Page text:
John Wheeler's original discussion of the possibility of a delayed choice quantum appeared in an essay entitled "Law Without Law," which was published in a book he and Wojciech Hubert Zurek edited called Quantum Theory and Measurement, pp 182–213. He introduced his remarks by reprising the argument between Albert Einstein, who wanted a comprehensible reality, and Niels Bohr, who thought that Einstein's concept of reality was too restricted. Wheeler indicates that Einstein and Bohr explored the consequences of the laboratory experiment that will be discussed below, one in which light can find its way from one corner of a rectangular array of semi-silvered and fully silvered mirrors to the other corner, and then can be made to reveal itself not only as having gone halfway around the perimeter by a single path and then exited, but also as having gone both ways around the perimeter and then to have "made a choice" as to whether to exit by one port or the other. Not only does this result hold for beams of light, but also for single photons of light. Wheeler remarked:The experiment in the form an interferometer, discussed by Einstein and Bohr, could theoretically be used to investigate whether a photon sometimes sets off along a single path, always follows two paths but sometimes only makes use of one, or whether something else would turn up. However, it was easier to say, "We will, during random runs of the experiment, insert the second half-silvered mirror just before the photon is timed to get there," than it was to figure out a way to make such a rapid substitution. The speed of light is just too fast to permit a mechanical device to do this job, at least within the confines of a laboratory. Much ingenuity was needed to get around this problem.After several supporting experiments were published, Jacques et al. claimed that an experiment of theirs follows fully the original scheme proposed by Wheeler. Their complicated experiment is based on the Mach–Zehnder interferometer, involving a triggered diamond N–V colour centre photon generator, polarization, and an electro-optical modulator acting as a switchable beam splitter. Measuring in a closed configuration showed interference, while measuring in an open configuration allowed the path of the particle to be determined, which made interference impossible.In such experiments, Einstein originally argued, it is unreasonable for a single photon to travel simultaneously two routes. Remove the half-silvered mirror at the [upper right], and one will find that the one counter goes off, or the other. Thus the photon has traveled only one route. It travels only one route. but it travels both routes: it travels both routes, but it travels only one route. What nonsense! How obvious it is that quantum theory is inconsistent!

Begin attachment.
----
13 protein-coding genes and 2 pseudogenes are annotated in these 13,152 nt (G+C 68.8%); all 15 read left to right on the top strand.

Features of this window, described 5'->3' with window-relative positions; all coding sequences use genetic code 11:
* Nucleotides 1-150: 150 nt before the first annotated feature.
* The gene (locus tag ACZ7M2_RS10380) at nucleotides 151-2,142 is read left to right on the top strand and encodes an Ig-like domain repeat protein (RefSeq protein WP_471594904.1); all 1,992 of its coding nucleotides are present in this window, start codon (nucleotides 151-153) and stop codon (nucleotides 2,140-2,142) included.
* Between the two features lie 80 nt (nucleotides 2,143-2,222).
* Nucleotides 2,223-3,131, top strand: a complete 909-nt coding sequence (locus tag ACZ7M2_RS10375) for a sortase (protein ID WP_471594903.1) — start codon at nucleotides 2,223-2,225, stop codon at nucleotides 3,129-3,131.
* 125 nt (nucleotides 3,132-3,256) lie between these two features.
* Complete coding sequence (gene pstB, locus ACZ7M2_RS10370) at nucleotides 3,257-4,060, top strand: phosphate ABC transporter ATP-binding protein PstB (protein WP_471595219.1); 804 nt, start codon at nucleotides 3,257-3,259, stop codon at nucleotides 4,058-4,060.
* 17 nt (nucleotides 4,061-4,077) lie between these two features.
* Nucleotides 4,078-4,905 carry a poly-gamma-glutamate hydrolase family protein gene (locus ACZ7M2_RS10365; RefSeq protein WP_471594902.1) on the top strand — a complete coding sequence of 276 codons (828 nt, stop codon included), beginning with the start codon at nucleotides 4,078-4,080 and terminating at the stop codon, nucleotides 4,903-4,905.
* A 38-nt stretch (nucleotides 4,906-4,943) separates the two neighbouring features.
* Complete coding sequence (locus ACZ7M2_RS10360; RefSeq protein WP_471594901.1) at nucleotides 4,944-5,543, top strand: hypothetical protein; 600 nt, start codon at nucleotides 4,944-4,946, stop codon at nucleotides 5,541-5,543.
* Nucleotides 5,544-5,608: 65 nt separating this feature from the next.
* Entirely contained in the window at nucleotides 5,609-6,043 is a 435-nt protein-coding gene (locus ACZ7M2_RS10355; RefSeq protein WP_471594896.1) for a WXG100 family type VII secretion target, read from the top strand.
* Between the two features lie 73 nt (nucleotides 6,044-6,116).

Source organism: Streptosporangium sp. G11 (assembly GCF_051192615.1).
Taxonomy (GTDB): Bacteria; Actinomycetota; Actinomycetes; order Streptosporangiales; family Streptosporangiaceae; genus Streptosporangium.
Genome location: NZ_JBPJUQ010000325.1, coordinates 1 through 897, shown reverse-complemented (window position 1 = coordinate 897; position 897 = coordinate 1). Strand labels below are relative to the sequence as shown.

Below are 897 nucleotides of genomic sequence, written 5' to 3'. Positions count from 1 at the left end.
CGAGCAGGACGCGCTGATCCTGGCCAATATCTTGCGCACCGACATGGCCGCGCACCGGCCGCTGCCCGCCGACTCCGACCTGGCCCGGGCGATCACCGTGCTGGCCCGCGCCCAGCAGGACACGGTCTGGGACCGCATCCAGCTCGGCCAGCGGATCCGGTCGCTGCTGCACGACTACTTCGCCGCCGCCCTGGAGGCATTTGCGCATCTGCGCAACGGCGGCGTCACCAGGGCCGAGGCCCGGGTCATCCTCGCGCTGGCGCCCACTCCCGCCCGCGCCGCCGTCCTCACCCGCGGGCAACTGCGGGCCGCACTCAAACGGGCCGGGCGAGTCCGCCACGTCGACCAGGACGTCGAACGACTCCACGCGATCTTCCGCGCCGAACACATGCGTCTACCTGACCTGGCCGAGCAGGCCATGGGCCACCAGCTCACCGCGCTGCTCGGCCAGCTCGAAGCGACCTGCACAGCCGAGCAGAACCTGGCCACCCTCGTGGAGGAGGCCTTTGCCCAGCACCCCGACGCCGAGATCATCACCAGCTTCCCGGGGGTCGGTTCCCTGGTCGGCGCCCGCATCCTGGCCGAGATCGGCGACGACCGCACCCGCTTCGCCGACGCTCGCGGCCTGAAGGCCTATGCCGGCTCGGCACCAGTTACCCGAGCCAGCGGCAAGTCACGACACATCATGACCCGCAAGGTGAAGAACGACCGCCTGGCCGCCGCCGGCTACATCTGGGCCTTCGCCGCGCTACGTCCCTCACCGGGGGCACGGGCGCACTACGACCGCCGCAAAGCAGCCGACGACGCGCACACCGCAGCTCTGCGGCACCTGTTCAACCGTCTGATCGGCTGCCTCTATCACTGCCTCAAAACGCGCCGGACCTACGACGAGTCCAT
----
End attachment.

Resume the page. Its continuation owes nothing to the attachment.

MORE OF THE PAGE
DIY Homemade Double-slit Quantum Eraser Experiment under 50$//www.youtube.com/watch?v=NAsFtJ0s2XE
Did you notice that the "The super bizarre quantum eraser experiment" video didn't seem to use a beam splitter?
You can see its front picture. It uses a device to split a light beam into 2 different directions. Hence a beam splitter.
Please post a screen shot.
Since there is no beam splitter in that experiment, no experiments you do to clarify your personal understanding of the splitter will help explain the weird effects.